Whipple’s procedure

13. Whipples procedure blog
  • The Whipple procedure, or pancreaticoduodenectomy, is the most common surgery to remove tumors in the pancreas. Surgery to remove a tumor offers the best chance for long-term control of all pancreatic cancer types.

    The Whipple procedure (pancreaticoduodenectomy) is an operation to remove the head of the pancreas, the first part of the small intestine (duodenum), the gallbladder and the bile duct. The remaining organs are reattached to allow you to digest food normally after surgery.

  • The Whipple procedure could be performed for any of the following reasons:

    • Chronic pancreatitis
    • Pancreatic cancer (in the head of the pancreas)
    • Cancer of the initial part of small intestine (Also called duodenum)
    • Cholangiocarcinoma – (a cancer in the bile duct)

The Whipple procedure is done in the hospital using general anesthesia (you will be asleep).

The surgeon makes a large cut (incision) in your abdomen. The surgeon checks the organs and lymph nodes in the abdomen to make sure the cancer hasn’t spread and can be completely removed. Tissue samples are taken for biopsy.

The surgeon then removes the tumour, tissue around the tumour, part of the pancreas, the duodenum, the pylorus (lower part of the stomach), the gallbladder, part of the common bile duct and nearby lymph nodes.

After removing these organs, the surgeon attaches the remaining end of the stomach to the jejunum(small intestine) . The rest of the common bile duct and pancreas are also attached to the jejunum so that bile and pancreatic juices can flow into it. These juices help neutralize stomach acid and lower the risk of an ulcer in the area.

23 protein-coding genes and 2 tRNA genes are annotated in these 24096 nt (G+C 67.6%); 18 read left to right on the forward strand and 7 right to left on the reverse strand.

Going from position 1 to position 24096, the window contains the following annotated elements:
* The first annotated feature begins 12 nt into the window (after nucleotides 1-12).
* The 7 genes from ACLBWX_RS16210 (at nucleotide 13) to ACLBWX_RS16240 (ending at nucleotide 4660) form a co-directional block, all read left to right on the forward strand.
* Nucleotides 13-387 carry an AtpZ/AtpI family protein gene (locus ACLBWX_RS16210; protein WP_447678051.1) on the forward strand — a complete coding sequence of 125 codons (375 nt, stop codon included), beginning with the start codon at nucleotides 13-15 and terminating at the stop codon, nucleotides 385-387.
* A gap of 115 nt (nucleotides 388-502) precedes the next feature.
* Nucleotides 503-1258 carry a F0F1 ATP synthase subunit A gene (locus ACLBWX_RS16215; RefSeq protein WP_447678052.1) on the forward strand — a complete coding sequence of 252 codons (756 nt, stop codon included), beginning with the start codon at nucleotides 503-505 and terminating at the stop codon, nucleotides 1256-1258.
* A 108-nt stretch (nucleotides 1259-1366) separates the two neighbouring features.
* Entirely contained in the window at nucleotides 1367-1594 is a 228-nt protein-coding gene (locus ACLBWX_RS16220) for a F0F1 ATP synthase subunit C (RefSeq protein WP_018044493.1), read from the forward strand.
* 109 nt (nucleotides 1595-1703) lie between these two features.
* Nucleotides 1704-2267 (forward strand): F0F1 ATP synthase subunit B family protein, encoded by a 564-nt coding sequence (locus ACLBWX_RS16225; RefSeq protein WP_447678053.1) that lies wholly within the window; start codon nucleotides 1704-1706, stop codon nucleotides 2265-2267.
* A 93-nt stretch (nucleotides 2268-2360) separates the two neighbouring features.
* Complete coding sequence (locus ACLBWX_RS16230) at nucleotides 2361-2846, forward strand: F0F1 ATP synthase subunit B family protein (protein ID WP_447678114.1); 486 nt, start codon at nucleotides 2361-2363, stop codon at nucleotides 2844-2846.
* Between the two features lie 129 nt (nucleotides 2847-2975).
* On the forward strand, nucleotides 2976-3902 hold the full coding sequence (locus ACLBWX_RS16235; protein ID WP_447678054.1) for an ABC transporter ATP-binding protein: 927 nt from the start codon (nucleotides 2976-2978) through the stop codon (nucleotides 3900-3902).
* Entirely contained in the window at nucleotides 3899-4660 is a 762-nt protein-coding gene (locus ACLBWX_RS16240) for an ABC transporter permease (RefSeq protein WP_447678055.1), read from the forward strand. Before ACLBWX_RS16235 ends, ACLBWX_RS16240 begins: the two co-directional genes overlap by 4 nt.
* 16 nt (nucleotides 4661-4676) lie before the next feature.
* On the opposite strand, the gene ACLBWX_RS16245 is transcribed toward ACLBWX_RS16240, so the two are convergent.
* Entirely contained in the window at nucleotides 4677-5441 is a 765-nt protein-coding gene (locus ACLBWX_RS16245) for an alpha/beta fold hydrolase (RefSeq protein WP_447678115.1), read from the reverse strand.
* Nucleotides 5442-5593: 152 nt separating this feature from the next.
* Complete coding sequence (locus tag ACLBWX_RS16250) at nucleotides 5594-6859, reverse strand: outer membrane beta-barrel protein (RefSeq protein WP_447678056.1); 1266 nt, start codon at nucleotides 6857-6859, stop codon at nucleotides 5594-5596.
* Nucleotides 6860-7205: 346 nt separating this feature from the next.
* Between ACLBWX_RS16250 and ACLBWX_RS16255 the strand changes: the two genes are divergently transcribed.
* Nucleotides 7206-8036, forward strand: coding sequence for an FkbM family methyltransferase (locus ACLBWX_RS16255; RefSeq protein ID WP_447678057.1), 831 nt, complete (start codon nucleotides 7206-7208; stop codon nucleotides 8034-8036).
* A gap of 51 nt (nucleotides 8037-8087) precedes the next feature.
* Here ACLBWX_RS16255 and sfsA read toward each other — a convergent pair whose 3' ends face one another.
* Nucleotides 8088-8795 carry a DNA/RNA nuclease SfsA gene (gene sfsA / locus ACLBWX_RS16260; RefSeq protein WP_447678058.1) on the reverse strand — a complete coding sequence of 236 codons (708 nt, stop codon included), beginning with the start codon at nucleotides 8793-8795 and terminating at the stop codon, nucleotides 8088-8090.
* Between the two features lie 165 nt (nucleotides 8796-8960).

Sometimes patients receive treatment before surgery which is called neoadjuvant therapy, this is generally chemotherapy, radiation therapy, or both.

Often patients receive adjuvant therapy, or treatment that is given after surgery. The goal is to kill any small cancer cells that may still be present to prevent the tumor from coming back.

After the operation you will be shifted to an Intensive Care Unit, where your pulse & blood pressure will be closely monitored. You will be given IV fluids, pain killers & antibiotics as suggested by your doctor.

There will be a small tube passing through your nose & few tubes coming out of your tummy. You will be started on liquid diet 2-3 days after your operation. You will be allowed to take solid diet once your gut has properly recovered.

Patients typically spend 7-12 days in hospital after a whipple’s operation.

Your doctor will discuss with you about following complications:

  • Bleeding
  • Pain
  • Infection
  • Leakage from the stitches
  • Vomiting

Your chances of long-term survival after a Whipple procedure depend on your particular situation. For most tumors and cancers of the pancreas, the Whipple procedure is the only known cure.

Talk to your treatment team, family and friends if you feel stressed, worried or depressed. It may help to discuss how you’re feeling. You may want to consider joining a support group of people who have experienced a Whipple procedure or talking with a doctor.

Dr. Harsh J Shah